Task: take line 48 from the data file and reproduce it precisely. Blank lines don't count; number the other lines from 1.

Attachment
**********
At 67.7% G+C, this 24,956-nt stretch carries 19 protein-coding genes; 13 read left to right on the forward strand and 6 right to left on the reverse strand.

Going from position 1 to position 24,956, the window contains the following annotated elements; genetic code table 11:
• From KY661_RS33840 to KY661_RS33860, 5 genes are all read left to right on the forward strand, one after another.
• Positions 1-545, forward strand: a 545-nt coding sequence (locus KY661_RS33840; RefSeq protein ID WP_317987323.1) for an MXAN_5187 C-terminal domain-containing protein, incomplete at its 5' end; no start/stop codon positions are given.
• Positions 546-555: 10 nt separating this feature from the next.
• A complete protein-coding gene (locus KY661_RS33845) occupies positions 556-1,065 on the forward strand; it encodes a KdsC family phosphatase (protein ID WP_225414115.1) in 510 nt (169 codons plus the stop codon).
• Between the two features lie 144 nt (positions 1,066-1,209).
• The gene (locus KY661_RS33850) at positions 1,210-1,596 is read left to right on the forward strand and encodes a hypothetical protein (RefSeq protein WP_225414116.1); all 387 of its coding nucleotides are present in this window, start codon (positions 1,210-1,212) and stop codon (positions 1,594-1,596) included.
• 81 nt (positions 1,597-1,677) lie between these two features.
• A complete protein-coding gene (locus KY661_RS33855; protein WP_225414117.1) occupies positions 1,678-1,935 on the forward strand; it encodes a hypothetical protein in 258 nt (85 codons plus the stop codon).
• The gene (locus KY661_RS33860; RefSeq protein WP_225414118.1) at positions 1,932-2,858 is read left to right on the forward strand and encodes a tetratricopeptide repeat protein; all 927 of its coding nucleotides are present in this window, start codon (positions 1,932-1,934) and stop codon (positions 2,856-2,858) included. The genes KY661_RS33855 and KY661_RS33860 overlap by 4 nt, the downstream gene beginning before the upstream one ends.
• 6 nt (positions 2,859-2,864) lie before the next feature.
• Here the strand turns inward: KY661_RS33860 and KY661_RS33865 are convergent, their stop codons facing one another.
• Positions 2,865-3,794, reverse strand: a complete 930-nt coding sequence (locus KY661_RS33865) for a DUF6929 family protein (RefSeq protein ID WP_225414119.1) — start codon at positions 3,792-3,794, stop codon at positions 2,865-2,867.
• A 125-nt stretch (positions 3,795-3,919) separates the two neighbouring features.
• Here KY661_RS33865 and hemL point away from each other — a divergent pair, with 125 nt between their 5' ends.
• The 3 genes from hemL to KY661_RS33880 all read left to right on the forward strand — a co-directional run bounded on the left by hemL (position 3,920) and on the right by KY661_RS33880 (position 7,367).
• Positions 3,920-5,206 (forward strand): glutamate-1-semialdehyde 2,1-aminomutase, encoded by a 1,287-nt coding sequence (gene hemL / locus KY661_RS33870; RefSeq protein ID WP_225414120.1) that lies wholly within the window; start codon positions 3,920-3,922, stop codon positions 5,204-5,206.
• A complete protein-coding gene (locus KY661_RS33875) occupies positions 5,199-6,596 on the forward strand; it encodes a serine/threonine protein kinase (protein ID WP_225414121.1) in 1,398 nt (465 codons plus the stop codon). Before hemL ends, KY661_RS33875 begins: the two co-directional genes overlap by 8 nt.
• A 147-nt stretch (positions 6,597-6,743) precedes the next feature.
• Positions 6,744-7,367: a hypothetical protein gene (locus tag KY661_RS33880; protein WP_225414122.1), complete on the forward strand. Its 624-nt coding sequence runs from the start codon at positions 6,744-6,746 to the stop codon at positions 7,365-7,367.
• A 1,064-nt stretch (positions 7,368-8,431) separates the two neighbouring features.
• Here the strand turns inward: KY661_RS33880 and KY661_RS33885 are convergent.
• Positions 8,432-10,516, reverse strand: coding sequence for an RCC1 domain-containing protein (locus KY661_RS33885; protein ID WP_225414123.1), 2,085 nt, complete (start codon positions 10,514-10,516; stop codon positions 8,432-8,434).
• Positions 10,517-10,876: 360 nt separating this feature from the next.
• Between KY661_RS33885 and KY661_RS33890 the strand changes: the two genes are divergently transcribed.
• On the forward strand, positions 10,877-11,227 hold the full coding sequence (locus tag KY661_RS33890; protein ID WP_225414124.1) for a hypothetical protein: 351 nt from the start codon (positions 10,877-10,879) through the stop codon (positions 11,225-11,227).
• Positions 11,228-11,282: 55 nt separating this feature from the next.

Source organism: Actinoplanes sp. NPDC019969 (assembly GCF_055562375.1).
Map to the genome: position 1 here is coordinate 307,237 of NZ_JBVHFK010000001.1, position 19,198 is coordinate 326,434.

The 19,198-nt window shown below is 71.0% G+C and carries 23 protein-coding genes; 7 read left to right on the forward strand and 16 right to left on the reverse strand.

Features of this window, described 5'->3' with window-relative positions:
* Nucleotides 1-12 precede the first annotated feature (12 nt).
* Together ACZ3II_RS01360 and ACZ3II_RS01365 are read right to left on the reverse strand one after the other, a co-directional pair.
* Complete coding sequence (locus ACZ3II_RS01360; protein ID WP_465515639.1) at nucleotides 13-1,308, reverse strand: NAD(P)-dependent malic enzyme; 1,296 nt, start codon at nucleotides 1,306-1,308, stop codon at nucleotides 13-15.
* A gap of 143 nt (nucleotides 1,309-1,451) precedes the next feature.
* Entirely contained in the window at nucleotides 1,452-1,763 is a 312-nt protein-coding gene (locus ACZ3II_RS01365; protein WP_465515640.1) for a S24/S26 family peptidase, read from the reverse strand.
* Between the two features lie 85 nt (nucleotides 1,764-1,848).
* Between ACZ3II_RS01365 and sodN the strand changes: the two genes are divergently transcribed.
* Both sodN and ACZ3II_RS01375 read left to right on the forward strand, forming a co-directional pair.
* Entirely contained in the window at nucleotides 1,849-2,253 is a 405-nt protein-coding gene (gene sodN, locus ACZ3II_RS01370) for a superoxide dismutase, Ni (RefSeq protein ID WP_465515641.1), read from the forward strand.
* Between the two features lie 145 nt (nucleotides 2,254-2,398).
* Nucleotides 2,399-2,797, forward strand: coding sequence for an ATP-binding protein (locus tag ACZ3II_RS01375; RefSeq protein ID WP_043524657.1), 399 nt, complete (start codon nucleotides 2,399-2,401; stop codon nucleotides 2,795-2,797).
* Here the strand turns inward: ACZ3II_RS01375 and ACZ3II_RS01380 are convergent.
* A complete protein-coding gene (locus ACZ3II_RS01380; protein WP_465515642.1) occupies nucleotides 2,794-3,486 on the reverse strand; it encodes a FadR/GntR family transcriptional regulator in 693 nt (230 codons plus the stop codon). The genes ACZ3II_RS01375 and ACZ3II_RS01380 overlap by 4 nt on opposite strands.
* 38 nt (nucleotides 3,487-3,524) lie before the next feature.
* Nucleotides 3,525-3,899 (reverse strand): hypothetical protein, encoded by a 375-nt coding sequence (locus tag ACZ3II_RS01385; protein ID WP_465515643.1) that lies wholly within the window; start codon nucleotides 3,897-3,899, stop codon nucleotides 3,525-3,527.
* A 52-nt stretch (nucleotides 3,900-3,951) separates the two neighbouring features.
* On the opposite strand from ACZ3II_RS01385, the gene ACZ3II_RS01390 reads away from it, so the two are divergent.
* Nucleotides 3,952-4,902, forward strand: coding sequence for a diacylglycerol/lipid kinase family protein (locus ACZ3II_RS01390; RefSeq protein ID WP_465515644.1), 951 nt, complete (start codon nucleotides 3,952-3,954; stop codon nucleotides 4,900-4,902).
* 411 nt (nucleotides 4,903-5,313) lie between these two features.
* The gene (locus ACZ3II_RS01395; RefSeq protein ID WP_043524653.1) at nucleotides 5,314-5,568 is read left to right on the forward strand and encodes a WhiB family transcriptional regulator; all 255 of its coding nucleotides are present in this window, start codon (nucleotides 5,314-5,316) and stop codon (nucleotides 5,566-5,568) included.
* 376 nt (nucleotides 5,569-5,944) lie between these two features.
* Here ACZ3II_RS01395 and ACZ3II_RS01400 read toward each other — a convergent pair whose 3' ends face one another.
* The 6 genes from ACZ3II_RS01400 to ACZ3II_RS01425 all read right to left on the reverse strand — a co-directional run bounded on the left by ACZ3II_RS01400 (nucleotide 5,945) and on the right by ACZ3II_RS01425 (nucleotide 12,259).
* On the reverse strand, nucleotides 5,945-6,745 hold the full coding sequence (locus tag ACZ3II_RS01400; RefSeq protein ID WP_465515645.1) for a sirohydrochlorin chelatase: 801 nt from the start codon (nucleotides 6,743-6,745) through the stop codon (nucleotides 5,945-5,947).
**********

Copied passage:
* A 52-nt stretch (nucleotides 3,900-3,951) separates the two neighbouring features.